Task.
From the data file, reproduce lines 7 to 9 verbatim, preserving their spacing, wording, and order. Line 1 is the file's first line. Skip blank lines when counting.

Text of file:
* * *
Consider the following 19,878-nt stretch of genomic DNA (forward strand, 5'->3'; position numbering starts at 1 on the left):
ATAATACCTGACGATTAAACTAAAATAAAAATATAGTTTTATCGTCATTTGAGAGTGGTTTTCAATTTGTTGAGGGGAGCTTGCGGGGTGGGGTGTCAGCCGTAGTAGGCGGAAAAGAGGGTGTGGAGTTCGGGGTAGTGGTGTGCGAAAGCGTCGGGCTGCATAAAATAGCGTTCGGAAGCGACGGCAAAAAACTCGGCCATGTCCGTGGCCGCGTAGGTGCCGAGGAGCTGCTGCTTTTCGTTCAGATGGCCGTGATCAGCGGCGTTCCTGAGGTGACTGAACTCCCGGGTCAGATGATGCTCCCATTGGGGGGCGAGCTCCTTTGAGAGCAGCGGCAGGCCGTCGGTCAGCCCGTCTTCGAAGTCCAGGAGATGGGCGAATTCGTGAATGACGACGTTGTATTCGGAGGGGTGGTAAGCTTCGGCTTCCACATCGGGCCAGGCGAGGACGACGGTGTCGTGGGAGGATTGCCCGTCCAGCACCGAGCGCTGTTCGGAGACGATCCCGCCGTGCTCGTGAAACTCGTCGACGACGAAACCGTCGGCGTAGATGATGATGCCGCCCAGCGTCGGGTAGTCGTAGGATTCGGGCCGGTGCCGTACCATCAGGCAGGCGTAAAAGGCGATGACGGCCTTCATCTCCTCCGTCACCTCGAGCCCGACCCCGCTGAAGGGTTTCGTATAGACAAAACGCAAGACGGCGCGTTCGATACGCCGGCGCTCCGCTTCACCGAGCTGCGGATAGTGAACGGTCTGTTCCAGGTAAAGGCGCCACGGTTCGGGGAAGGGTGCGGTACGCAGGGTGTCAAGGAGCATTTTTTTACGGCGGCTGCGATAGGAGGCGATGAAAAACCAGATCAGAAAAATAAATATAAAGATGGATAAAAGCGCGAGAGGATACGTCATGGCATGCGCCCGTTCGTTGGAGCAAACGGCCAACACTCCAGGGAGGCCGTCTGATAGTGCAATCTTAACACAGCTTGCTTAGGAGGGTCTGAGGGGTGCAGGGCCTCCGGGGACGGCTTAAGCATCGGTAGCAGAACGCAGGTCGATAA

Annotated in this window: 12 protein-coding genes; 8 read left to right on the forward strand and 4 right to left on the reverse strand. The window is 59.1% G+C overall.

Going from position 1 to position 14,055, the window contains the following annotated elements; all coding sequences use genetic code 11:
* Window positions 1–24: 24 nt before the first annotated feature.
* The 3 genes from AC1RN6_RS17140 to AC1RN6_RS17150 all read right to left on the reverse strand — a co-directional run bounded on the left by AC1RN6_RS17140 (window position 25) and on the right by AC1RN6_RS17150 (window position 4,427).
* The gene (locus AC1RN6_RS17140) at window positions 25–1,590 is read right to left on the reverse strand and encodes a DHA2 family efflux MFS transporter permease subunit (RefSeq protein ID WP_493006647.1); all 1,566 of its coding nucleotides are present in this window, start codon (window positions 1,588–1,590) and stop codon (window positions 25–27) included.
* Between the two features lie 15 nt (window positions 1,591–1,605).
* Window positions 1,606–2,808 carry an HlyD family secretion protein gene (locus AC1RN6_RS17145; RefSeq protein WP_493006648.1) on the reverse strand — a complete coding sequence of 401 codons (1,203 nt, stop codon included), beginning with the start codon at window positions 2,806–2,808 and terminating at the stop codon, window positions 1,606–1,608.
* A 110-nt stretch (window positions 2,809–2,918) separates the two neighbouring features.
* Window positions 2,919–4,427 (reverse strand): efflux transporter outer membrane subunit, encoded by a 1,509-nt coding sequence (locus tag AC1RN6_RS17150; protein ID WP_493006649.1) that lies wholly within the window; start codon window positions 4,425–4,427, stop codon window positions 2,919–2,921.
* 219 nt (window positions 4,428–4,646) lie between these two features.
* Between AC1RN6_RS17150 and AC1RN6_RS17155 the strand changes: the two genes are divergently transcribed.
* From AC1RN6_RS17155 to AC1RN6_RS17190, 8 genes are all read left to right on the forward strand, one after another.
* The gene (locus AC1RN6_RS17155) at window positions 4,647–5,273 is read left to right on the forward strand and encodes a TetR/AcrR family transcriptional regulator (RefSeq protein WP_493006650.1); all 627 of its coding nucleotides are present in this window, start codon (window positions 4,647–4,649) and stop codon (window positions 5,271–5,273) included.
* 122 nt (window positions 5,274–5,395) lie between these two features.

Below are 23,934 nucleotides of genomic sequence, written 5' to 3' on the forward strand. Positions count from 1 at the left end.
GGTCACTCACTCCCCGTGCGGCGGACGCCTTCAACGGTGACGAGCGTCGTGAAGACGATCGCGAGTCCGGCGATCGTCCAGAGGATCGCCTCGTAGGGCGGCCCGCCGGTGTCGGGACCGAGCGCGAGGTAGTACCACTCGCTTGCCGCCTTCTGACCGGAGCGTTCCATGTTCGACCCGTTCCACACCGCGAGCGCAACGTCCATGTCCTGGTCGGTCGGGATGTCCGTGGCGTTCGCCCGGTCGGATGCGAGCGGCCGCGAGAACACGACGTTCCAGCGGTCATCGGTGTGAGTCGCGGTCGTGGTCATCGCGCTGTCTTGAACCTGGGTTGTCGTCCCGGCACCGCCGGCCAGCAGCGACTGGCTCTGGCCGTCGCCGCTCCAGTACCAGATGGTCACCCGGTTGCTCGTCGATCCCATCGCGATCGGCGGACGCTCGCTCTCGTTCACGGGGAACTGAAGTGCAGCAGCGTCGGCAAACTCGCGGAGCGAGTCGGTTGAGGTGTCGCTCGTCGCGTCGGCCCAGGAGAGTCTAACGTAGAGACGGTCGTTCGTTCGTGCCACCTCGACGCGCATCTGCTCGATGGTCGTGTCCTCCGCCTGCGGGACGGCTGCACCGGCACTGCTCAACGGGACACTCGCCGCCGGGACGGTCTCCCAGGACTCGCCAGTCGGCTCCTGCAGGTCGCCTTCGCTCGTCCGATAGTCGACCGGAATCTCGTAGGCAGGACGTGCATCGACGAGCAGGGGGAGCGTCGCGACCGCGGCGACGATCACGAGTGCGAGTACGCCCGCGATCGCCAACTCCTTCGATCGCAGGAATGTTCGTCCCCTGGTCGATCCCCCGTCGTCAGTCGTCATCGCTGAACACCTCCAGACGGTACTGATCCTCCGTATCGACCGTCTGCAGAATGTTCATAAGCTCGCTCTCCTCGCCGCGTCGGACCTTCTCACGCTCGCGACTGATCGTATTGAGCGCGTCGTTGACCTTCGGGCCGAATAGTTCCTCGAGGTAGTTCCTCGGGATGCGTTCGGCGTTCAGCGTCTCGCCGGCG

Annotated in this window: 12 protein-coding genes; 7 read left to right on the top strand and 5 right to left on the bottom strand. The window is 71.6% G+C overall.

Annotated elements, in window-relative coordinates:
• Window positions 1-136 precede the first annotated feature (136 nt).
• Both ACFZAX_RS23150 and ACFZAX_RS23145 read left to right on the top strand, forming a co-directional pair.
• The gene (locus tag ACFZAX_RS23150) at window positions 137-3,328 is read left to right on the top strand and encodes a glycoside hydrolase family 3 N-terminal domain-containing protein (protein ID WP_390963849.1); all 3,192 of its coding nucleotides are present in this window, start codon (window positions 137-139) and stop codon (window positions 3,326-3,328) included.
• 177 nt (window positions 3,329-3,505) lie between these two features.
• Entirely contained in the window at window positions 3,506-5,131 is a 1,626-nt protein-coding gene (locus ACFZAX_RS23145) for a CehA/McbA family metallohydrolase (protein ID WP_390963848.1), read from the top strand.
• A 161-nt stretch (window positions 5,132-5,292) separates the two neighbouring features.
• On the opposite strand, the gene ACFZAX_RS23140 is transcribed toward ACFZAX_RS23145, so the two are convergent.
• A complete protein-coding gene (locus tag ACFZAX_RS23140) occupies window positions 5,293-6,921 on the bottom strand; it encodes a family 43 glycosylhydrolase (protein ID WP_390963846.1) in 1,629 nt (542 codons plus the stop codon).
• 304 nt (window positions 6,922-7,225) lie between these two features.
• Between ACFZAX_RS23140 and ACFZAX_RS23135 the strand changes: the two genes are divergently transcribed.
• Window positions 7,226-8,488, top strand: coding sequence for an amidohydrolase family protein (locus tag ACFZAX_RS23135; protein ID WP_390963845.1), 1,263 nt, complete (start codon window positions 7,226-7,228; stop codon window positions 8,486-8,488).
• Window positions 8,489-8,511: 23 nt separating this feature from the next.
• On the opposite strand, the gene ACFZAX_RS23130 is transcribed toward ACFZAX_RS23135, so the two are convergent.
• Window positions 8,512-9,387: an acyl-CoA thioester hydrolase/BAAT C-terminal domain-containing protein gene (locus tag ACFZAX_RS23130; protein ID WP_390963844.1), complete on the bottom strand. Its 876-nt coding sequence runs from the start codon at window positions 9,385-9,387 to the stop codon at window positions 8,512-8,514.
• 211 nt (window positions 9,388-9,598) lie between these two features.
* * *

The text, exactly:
* The gene (locus AC1RN6_RS17140) at window positions 25–1,590 is read right to left on the reverse strand and encodes a DHA2 family efflux MFS transporter permease subunit (RefSeq protein ID WP_493006647.1); all 1,566 of its coding nucleotides are present in this window, start codon (window positions 1,588–1,590) and stop codon (window positions 25–27) included.
* Between the two features lie 15 nt (window positions 1,591–1,605).
* Window positions 1,606–2,808 carry an HlyD family secretion protein gene (locus AC1RN6_RS17145; RefSeq protein WP_493006648.1) on the reverse strand — a complete coding sequence of 401 codons (1,203 nt, stop codon included), beginning with the start codon at window positions 2,806–2,808 and terminating at the stop codon, window positions 1,606–1,608.